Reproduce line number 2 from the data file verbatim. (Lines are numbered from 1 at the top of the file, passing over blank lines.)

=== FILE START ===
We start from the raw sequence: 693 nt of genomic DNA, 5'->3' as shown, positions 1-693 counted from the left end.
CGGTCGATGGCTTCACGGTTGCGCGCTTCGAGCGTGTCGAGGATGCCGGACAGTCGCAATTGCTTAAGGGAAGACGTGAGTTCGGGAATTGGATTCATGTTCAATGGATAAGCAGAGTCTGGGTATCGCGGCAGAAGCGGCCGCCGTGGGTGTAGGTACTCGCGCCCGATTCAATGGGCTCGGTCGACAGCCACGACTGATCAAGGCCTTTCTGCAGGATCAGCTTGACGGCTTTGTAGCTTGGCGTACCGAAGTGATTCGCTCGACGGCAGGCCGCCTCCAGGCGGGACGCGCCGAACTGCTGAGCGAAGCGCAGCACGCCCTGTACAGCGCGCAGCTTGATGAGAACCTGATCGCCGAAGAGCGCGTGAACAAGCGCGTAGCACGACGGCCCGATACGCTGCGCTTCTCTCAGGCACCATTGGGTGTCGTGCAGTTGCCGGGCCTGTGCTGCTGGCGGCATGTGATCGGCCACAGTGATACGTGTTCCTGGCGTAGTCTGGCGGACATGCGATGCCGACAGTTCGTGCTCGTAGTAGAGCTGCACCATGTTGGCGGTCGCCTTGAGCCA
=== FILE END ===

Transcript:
CGGTCGATGGCTTCACGGTTGCGCGCTTCGAGCGTGTCGAGGATGCCGGACAGTCGCAATTGCTTAAGGGAAGACGTGAGTTCGGGAATTGGATTCATGTTCAATGGATAAGCAGAGTCTGGGTATCGCGGCAGAAGCGGCCGCCGTGGGTGTAGGTACTCGCGCCCGATTCAATGGGCTCGGTCGACAGCCACGACTGATCAAGGCCTTTCTGCAGGATCAGCTTGACGGCTTTGTAGCTTGGCGTACCGAAGTGATTCGCTCGACGGCAGGCCGCCTCCAGGCGGGACGCGCCGAACTGCTGAGCGAAGCGCAGCACGCCCTGTACAGCGCGCAGCTTGATGAGAACCTGATCGCCGAAGAGCGCGTGAACAAGCGCGTAGCACGACGGCCCGATACGCTGCGCTTCTCTCAGGCACCATTGGGTGTCGTGCAGTTGCCGGGCCTGTGCTGCTGGCGGCATGTGATCGGCCACAGTGATACGTGTTCCTGGCGTAGTCTGGCGGACATGCGATGCCGACAGTTCGTGCTCGTAGTAGAGCTGCACCATGTTGGCGGTCGCCTTGAGCCA